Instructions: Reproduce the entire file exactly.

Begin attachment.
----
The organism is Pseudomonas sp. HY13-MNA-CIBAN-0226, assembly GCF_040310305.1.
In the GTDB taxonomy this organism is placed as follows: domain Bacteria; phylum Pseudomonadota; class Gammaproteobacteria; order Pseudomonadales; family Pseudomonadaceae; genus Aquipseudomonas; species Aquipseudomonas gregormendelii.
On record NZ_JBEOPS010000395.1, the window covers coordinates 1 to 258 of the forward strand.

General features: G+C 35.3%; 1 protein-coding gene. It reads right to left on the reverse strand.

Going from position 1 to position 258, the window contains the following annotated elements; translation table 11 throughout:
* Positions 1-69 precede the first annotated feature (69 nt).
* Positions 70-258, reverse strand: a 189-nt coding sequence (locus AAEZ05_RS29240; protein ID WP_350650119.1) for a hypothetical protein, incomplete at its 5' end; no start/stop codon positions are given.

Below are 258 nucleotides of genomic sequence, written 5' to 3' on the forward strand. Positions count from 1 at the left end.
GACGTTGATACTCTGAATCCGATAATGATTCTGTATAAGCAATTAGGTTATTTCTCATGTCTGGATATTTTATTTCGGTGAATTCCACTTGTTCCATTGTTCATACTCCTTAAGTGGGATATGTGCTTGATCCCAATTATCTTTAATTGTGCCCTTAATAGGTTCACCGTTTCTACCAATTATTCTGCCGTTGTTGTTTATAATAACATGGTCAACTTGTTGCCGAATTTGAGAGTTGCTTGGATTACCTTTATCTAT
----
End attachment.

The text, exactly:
The organism is Pseudomonas sp. HY13-MNA-CIBAN-0226, assembly GCF_040310305.1.
In the GTDB taxonomy this organism is placed as follows: domain Bacteria; phylum Pseudomonadota; class Gammaproteobacteria; order Pseudomonadales; family Pseudomonadaceae; genus Aquipseudomonas; species Aquipseudomonas gregormendelii.
On record NZ_JBEOPS010000395.1, the window covers coordinates 1 to 258 of the forward strand.

General features: G+C 35.3%; 1 protein-coding gene. It reads right to left on the reverse strand.

Going from position 1 to position 258, the window contains the following annotated elements; translation table 11 throughout:
* Positions 1-69 precede the first annotated feature (69 nt).
* Positions 70-258, reverse strand: a 189-nt coding sequence (locus AAEZ05_RS29240; protein ID WP_350650119.1) for a hypothetical protein, incomplete at its 5' end; no start/stop codon positions are given.

Below are 258 nucleotides of genomic sequence, written 5' to 3' on the forward strand. Positions count from 1 at the left end.
GACGTTGATACTCTGAATCCGATAATGATTCTGTATAAGCAATTAGGTTATTTCTCATGTCTGGATATTTTATTTCGGTGAATTCCACTTGTTCCATTGTTCATACTCCTTAAGTGGGATATGTGCTTGATCCCAATTATCTTTAATTGTGCCCTTAATAGGTTCACCGTTTCTACCAATTATTCTGCCGTTGTTGTTTATAATAACATGGTCAACTTGTTGCCGAATTTGAGAGTTGCTTGGATTACCTTTATCTAT